The piece is in seven movements. They run continuously each linked by a sustained kantele chord or a double bass solo. The mood of each movement was initially based on a specific image or experience but as the music developed, more and more intertwining of themes from one movement to another began to occur. As I wrote the music, it started to tell me things I didn’t know and that are impossible to put into words. I actually gave the movements their final titles when the piece was finished, as a way of encapsulating something of what I had in my mind. The titles may be a starting point for a listener, but images have different meanings for different people and I suspect that that must be even more true from one country to another.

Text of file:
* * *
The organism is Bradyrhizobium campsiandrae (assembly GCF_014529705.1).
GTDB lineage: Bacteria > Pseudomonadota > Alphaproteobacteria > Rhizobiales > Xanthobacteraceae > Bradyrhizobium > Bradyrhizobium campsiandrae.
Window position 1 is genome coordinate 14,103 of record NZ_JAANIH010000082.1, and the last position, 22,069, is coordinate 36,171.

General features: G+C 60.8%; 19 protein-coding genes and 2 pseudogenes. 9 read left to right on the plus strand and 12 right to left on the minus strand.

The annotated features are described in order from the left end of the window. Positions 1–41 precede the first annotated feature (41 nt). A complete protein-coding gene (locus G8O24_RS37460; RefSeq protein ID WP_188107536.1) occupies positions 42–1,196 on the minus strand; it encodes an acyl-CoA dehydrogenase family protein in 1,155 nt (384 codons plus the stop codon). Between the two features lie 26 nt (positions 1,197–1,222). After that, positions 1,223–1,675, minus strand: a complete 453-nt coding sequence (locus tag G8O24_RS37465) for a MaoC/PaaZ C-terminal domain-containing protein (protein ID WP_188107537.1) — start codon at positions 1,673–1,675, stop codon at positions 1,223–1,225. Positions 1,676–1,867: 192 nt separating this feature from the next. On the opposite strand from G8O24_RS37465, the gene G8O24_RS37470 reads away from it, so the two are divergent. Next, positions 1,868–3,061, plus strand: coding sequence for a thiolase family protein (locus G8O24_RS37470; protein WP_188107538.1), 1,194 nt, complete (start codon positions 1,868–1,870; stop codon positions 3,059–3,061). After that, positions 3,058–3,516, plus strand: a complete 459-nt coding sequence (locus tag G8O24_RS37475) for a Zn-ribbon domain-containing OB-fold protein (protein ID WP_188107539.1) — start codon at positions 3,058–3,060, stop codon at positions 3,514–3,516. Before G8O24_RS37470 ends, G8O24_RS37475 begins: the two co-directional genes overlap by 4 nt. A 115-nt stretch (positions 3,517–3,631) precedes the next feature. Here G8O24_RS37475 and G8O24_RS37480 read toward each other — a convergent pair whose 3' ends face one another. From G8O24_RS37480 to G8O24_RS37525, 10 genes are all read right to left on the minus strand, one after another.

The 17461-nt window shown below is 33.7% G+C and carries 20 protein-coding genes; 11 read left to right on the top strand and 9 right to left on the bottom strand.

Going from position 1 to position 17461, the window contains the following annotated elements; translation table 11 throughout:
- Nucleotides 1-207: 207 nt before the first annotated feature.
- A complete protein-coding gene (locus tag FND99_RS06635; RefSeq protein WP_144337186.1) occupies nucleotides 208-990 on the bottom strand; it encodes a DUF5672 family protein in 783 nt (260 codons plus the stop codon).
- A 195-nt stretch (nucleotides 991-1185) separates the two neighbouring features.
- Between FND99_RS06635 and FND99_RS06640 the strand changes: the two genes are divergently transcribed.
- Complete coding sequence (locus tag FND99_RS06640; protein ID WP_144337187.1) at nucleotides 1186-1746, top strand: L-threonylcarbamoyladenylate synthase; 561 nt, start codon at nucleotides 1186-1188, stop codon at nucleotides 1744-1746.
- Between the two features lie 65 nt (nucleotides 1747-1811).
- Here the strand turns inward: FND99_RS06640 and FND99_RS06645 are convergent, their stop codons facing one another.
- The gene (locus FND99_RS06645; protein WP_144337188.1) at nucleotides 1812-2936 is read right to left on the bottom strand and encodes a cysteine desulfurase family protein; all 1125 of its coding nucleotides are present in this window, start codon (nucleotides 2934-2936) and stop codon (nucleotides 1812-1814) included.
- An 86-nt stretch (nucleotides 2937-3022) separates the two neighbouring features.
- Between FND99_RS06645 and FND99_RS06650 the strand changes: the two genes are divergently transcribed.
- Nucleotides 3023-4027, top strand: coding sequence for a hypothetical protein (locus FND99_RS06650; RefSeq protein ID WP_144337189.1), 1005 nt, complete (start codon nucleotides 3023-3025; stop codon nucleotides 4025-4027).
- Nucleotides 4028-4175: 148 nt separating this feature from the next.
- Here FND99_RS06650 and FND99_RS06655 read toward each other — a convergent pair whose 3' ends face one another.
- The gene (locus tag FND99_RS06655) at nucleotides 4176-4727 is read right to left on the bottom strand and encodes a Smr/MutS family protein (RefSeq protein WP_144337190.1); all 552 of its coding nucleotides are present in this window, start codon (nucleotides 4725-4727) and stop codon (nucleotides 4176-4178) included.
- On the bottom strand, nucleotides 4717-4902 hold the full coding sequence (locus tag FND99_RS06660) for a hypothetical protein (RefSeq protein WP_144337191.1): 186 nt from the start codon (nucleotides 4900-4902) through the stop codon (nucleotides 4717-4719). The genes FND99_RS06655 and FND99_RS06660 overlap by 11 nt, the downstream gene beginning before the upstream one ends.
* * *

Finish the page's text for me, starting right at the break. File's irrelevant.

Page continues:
Musically this was influenced by Karelian kantele playing, with its mesmeric patterns. Unlike Karelian music the harmonies change frequently, which means frequent tricky lever changes for the soloist. Timo made up words to help him remember the patterns, which perfectly fit the mood of the music. It would be much harder to find English words to fit these rhythms, as our languages have quite different rhythmic characteristics. The musical shape is a gradual expansion. Maybe the waterfall finally comes into view.
This contains very contrasting material, which reflect the extremes of emotion that come up when you take time to be alone. It also reflects the great contrasts in the Welsh landscape and weather; slate-grey clouds over mountains and sunshine on dewy grass, all at once. The main musical material consists of rising 5ths separated by different intervals. Much of the harmonic and melodic material in subsequent movements derives from this.